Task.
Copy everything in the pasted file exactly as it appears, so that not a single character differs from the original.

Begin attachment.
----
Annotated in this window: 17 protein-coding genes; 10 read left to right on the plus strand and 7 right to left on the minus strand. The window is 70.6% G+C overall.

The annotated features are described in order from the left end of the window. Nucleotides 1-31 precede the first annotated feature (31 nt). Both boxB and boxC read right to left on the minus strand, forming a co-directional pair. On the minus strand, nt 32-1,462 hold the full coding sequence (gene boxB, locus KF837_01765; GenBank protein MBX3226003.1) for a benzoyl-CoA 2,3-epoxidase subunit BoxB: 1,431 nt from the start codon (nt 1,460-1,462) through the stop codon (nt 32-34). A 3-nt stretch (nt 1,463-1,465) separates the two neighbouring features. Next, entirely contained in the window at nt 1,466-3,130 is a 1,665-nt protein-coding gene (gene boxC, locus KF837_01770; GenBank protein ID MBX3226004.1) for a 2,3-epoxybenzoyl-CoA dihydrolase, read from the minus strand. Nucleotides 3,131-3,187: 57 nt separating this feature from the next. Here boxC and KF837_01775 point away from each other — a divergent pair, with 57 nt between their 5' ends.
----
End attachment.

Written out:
Annotated in this window: 17 protein-coding genes; 10 read left to right on the plus strand and 7 right to left on the minus strand. The window is 70.6% G+C overall.

The annotated features are described in order from the left end of the window. Nucleotides 1-31 precede the first annotated feature (31 nt). Both boxB and boxC read right to left on the minus strand, forming a co-directional pair. On the minus strand, nt 32-1,462 hold the full coding sequence (gene boxB, locus KF837_01765; GenBank protein MBX3226003.1) for a benzoyl-CoA 2,3-epoxidase subunit BoxB: 1,431 nt from the start codon (nt 1,460-1,462) through the stop codon (nt 32-34). A 3-nt stretch (nt 1,463-1,465) separates the two neighbouring features. Next, entirely contained in the window at nt 1,466-3,130 is a 1,665-nt protein-coding gene (gene boxC, locus KF837_01770; GenBank protein ID MBX3226004.1) for a 2,3-epoxybenzoyl-CoA dihydrolase, read from the minus strand. Nucleotides 3,131-3,187: 57 nt separating this feature from the next. Here boxC and KF837_01775 point away from each other — a divergent pair, with 57 nt between their 5' ends.